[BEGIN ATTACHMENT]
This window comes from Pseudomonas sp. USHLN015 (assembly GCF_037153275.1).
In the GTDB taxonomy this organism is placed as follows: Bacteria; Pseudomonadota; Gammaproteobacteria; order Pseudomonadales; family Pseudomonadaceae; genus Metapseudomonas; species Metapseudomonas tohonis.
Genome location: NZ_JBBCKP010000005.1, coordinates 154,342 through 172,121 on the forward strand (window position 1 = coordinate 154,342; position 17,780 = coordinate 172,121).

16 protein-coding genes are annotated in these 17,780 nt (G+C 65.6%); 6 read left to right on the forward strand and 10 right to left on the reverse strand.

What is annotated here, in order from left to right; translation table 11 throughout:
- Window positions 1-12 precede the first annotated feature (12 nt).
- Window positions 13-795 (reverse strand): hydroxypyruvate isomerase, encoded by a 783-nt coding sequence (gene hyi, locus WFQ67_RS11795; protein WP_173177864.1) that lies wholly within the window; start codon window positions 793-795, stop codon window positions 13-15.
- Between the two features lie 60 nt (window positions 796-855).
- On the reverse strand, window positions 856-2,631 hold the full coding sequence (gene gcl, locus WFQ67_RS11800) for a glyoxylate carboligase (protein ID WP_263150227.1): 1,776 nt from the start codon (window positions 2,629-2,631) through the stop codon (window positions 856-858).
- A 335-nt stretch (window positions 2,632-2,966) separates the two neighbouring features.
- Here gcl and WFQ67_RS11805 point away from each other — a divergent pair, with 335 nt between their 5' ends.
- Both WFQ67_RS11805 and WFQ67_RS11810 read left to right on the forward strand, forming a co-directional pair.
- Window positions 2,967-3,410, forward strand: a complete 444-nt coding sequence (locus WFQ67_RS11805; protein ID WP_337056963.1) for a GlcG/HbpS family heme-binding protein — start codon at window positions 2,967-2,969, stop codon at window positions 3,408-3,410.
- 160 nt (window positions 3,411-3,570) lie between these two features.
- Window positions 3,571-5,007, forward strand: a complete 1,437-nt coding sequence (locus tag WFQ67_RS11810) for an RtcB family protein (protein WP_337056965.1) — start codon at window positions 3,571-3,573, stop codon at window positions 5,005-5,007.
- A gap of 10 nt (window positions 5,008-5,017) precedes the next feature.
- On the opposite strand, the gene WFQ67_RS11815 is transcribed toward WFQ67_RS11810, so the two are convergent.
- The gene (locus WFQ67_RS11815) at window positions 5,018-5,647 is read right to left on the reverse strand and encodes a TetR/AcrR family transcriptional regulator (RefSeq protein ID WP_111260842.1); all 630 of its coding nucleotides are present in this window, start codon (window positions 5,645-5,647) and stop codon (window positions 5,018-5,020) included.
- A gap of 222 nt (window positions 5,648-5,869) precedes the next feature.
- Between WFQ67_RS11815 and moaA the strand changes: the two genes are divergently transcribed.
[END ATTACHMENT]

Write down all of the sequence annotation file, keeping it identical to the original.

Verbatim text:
This window comes from Pseudomonas sp. USHLN015 (assembly GCF_037153275.1).
In the GTDB taxonomy this organism is placed as follows: Bacteria; Pseudomonadota; Gammaproteobacteria; order Pseudomonadales; family Pseudomonadaceae; genus Metapseudomonas; species Metapseudomonas tohonis.
Genome location: NZ_JBBCKP010000005.1, coordinates 154,342 through 172,121 on the forward strand (window position 1 = coordinate 154,342; position 17,780 = coordinate 172,121).

16 protein-coding genes are annotated in these 17,780 nt (G+C 65.6%); 6 read left to right on the forward strand and 10 right to left on the reverse strand.

What is annotated here, in order from left to right; translation table 11 throughout:
- Window positions 1-12 precede the first annotated feature (12 nt).
- Window positions 13-795 (reverse strand): hydroxypyruvate isomerase, encoded by a 783-nt coding sequence (gene hyi, locus WFQ67_RS11795; protein WP_173177864.1) that lies wholly within the window; start codon window positions 793-795, stop codon window positions 13-15.
- Between the two features lie 60 nt (window positions 796-855).
- On the reverse strand, window positions 856-2,631 hold the full coding sequence (gene gcl, locus WFQ67_RS11800) for a glyoxylate carboligase (protein ID WP_263150227.1): 1,776 nt from the start codon (window positions 2,629-2,631) through the stop codon (window positions 856-858).
- A 335-nt stretch (window positions 2,632-2,966) separates the two neighbouring features.
- Here gcl and WFQ67_RS11805 point away from each other — a divergent pair, with 335 nt between their 5' ends.
- Both WFQ67_RS11805 and WFQ67_RS11810 read left to right on the forward strand, forming a co-directional pair.
- Window positions 2,967-3,410, forward strand: a complete 444-nt coding sequence (locus WFQ67_RS11805; protein ID WP_337056963.1) for a GlcG/HbpS family heme-binding protein — start codon at window positions 2,967-2,969, stop codon at window positions 3,408-3,410.
- 160 nt (window positions 3,411-3,570) lie between these two features.
- Window positions 3,571-5,007, forward strand: a complete 1,437-nt coding sequence (locus tag WFQ67_RS11810) for an RtcB family protein (protein WP_337056965.1) — start codon at window positions 3,571-3,573, stop codon at window positions 5,005-5,007.
- A gap of 10 nt (window positions 5,008-5,017) precedes the next feature.
- On the opposite strand, the gene WFQ67_RS11815 is transcribed toward WFQ67_RS11810, so the two are convergent.
- The gene (locus WFQ67_RS11815) at window positions 5,018-5,647 is read right to left on the reverse strand and encodes a TetR/AcrR family transcriptional regulator (RefSeq protein ID WP_111260842.1); all 630 of its coding nucleotides are present in this window, start codon (window positions 5,645-5,647) and stop codon (window positions 5,018-5,020) included.
- A gap of 222 nt (window positions 5,648-5,869) precedes the next feature.
- Between WFQ67_RS11815 and moaA the strand changes: the two genes are divergently transcribed.